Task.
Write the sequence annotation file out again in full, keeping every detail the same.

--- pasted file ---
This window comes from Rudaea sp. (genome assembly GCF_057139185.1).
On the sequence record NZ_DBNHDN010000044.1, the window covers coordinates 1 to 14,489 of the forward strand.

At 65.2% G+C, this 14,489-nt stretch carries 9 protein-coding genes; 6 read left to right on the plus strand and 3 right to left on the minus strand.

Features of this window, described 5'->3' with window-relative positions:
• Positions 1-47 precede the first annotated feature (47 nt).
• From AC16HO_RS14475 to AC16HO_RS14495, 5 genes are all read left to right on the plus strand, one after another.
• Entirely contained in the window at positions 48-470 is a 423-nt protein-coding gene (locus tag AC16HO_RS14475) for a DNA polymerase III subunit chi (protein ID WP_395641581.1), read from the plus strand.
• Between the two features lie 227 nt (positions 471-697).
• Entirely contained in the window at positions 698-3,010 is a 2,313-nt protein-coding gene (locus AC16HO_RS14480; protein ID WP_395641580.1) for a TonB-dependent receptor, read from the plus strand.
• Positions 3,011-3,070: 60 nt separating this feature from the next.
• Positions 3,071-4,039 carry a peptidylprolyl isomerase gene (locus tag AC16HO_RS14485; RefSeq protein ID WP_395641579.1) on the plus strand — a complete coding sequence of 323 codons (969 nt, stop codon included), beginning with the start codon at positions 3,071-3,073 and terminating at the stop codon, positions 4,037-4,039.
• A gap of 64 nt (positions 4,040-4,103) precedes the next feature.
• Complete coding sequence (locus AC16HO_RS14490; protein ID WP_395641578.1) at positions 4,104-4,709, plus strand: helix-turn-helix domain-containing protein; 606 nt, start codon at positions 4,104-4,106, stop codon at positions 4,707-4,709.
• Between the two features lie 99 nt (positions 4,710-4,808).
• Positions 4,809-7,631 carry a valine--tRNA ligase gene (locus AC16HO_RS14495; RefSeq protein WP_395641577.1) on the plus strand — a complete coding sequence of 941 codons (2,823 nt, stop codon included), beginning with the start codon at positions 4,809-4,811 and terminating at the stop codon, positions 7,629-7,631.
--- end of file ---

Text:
This window comes from Rudaea sp. (genome assembly GCF_057139185.1).
On the sequence record NZ_DBNHDN010000044.1, the window covers coordinates 1 to 14,489 of the forward strand.

At 65.2% G+C, this 14,489-nt stretch carries 9 protein-coding genes; 6 read left to right on the plus strand and 3 right to left on the minus strand.

Features of this window, described 5'->3' with window-relative positions:
• Positions 1-47 precede the first annotated feature (47 nt).
• From AC16HO_RS14475 to AC16HO_RS14495, 5 genes are all read left to right on the plus strand, one after another.
• Entirely contained in the window at positions 48-470 is a 423-nt protein-coding gene (locus tag AC16HO_RS14475) for a DNA polymerase III subunit chi (protein ID WP_395641581.1), read from the plus strand.
• Between the two features lie 227 nt (positions 471-697).
• Entirely contained in the window at positions 698-3,010 is a 2,313-nt protein-coding gene (locus AC16HO_RS14480; protein ID WP_395641580.1) for a TonB-dependent receptor, read from the plus strand.
• Positions 3,011-3,070: 60 nt separating this feature from the next.
• Positions 3,071-4,039 carry a peptidylprolyl isomerase gene (locus tag AC16HO_RS14485; RefSeq protein ID WP_395641579.1) on the plus strand — a complete coding sequence of 323 codons (969 nt, stop codon included), beginning with the start codon at positions 3,071-3,073 and terminating at the stop codon, positions 4,037-4,039.
• A gap of 64 nt (positions 4,040-4,103) precedes the next feature.
• Complete coding sequence (locus AC16HO_RS14490; protein ID WP_395641578.1) at positions 4,104-4,709, plus strand: helix-turn-helix domain-containing protein; 606 nt, start codon at positions 4,104-4,106, stop codon at positions 4,707-4,709.
• Between the two features lie 99 nt (positions 4,710-4,808).
• Positions 4,809-7,631 carry a valine--tRNA ligase gene (locus AC16HO_RS14495; RefSeq protein WP_395641577.1) on the plus strand — a complete coding sequence of 941 codons (2,823 nt, stop codon included), beginning with the start codon at positions 4,809-4,811 and terminating at the stop codon, positions 7,629-7,631.